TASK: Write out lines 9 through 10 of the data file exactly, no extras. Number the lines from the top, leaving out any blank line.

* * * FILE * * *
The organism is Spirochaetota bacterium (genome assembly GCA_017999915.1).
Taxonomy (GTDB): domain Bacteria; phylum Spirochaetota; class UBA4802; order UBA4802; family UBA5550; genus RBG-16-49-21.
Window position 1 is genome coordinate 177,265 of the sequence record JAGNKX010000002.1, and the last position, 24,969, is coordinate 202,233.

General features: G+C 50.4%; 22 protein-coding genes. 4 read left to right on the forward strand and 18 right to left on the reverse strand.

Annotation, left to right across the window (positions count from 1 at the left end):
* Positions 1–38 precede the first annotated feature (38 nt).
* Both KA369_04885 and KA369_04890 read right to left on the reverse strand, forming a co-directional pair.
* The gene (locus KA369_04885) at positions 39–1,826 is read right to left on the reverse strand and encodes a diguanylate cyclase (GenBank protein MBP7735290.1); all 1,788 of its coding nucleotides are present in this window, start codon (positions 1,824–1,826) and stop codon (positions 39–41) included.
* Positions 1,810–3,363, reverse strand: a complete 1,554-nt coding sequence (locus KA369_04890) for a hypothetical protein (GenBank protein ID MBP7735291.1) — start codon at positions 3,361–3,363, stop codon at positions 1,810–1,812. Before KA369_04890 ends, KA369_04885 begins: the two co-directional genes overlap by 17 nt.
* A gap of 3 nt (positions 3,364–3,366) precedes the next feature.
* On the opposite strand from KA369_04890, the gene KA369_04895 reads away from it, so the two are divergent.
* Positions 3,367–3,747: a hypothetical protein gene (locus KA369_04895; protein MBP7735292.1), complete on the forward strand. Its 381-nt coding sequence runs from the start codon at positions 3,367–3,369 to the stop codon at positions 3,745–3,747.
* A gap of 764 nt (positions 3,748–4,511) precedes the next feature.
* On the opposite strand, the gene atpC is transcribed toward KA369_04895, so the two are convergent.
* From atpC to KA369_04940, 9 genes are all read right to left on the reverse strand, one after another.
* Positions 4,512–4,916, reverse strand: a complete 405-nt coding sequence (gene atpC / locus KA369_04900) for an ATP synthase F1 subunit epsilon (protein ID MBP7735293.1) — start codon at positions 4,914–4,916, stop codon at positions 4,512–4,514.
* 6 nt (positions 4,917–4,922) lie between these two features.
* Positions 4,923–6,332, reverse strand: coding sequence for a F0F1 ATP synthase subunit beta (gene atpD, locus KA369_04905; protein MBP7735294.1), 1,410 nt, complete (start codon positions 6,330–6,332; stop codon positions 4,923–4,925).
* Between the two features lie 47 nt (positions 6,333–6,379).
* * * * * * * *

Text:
* Positions 1,810–3,363, reverse strand: a complete 1,554-nt coding sequence (locus KA369_04890) for a hypothetical protein (GenBank protein ID MBP7735291.1) — start codon at positions 3,361–3,363, stop codon at positions 1,810–1,812. Before KA369_04890 ends, KA369_04885 begins: the two co-directional genes overlap by 17 nt.
* A gap of 3 nt (positions 3,364–3,366) precedes the next feature.